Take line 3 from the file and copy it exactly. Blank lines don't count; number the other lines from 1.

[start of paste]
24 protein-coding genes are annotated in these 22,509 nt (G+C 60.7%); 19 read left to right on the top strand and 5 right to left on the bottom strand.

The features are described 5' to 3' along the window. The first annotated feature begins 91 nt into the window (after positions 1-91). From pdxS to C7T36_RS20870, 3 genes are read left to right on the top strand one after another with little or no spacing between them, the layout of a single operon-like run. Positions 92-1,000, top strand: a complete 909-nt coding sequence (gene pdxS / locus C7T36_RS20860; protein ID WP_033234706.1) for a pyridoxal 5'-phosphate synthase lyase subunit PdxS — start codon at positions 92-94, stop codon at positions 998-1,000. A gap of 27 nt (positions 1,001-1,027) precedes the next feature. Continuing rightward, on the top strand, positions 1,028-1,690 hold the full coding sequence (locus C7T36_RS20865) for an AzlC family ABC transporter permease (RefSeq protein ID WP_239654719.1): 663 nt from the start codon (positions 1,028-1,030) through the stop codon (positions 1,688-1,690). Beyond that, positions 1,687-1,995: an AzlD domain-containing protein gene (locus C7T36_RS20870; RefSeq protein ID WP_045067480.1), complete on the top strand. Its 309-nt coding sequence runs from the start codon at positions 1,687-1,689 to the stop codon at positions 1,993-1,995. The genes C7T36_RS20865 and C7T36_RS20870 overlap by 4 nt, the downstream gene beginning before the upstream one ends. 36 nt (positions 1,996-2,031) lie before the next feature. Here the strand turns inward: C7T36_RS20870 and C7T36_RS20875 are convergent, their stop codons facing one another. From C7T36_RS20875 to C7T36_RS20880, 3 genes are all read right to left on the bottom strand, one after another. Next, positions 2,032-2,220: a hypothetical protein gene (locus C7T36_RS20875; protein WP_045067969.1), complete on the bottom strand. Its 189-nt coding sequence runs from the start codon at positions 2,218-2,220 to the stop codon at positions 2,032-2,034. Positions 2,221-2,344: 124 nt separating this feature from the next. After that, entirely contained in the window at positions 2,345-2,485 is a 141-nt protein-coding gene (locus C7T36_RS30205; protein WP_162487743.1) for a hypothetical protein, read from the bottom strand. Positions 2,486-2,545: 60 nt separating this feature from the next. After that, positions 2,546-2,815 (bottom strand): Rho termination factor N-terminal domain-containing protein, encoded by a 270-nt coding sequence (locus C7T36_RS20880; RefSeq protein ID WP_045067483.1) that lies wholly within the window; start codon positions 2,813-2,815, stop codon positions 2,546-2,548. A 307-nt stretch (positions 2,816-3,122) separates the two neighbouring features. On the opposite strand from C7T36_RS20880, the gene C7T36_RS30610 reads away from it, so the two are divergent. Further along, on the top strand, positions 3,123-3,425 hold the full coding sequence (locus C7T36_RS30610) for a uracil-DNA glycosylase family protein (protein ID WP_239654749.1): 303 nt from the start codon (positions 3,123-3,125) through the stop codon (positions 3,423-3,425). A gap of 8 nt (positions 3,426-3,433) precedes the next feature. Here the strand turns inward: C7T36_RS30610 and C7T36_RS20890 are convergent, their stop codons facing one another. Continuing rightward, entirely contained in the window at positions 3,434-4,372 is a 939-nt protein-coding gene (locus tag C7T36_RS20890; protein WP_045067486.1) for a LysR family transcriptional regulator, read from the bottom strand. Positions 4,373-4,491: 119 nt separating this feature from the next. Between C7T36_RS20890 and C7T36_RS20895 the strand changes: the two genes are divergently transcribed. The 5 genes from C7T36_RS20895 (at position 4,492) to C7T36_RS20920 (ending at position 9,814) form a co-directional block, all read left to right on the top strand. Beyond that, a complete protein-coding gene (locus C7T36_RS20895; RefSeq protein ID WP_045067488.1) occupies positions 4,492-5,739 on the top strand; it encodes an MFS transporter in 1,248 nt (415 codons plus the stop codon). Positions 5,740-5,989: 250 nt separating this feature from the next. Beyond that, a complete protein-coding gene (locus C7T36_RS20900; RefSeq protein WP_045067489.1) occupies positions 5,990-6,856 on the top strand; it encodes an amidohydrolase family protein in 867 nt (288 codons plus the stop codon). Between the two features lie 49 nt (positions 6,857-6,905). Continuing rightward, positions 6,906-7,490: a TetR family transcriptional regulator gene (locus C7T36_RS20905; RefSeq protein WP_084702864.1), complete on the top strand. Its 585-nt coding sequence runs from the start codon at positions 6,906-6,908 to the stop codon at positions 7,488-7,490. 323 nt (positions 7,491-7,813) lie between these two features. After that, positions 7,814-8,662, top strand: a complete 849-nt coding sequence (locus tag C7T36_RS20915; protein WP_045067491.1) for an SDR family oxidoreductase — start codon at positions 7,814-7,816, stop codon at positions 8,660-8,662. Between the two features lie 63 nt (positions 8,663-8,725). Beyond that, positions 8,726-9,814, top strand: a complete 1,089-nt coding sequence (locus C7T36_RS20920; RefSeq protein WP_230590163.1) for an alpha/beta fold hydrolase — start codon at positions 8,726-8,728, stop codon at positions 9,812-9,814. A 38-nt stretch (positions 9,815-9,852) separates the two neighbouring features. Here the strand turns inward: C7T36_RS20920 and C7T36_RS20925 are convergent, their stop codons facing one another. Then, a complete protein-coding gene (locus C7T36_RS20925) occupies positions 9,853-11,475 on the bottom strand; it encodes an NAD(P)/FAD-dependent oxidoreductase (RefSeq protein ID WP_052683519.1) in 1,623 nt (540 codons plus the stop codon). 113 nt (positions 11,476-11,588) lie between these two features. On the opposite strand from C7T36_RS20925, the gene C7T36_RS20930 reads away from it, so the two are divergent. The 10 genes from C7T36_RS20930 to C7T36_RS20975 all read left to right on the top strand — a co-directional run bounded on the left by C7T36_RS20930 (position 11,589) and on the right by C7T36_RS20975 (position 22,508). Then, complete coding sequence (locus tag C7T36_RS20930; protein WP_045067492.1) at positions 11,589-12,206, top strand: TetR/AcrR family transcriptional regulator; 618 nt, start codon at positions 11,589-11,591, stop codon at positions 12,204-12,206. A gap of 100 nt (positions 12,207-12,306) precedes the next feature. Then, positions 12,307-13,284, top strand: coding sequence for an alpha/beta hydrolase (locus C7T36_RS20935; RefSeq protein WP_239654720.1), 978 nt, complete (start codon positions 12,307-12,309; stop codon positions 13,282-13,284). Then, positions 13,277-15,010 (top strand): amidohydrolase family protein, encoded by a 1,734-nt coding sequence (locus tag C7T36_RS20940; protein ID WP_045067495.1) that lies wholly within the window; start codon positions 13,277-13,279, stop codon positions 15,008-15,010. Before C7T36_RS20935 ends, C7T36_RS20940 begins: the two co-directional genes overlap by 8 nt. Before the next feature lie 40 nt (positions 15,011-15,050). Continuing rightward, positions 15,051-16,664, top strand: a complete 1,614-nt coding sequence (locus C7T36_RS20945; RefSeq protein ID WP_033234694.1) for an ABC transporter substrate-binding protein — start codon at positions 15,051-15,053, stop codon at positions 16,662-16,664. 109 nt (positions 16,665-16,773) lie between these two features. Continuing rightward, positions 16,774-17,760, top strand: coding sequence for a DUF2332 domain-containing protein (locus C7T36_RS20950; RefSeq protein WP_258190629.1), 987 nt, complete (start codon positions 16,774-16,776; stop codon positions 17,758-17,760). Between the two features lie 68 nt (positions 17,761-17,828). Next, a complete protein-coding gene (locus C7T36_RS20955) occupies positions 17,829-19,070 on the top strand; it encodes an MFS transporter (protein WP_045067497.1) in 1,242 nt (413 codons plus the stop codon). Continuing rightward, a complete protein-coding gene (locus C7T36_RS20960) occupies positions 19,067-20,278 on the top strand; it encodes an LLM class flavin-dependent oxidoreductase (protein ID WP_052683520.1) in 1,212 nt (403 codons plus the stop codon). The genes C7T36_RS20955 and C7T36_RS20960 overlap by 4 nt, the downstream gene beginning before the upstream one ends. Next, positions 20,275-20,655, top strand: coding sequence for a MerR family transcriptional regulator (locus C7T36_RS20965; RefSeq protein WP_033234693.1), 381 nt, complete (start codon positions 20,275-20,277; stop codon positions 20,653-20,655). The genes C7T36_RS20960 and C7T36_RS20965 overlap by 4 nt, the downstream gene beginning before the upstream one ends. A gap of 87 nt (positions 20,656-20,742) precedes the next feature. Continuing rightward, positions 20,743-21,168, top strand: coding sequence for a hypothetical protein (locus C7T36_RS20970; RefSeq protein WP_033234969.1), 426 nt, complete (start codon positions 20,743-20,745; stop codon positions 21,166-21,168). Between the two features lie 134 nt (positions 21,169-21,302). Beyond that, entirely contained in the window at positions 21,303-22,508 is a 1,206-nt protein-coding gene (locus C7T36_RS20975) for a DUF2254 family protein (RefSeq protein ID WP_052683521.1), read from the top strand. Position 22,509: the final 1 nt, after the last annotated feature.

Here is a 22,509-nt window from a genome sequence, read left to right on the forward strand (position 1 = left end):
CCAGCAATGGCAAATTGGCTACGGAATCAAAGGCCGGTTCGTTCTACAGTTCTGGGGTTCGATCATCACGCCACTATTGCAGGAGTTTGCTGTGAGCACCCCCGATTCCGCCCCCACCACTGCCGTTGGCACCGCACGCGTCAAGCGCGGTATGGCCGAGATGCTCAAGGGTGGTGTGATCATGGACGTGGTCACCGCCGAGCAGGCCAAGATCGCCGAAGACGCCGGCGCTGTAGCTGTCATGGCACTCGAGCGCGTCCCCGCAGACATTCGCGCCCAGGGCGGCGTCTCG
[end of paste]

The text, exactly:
Here is a 22,509-nt window from a genome sequence, read left to right on the forward strand (position 1 = left end):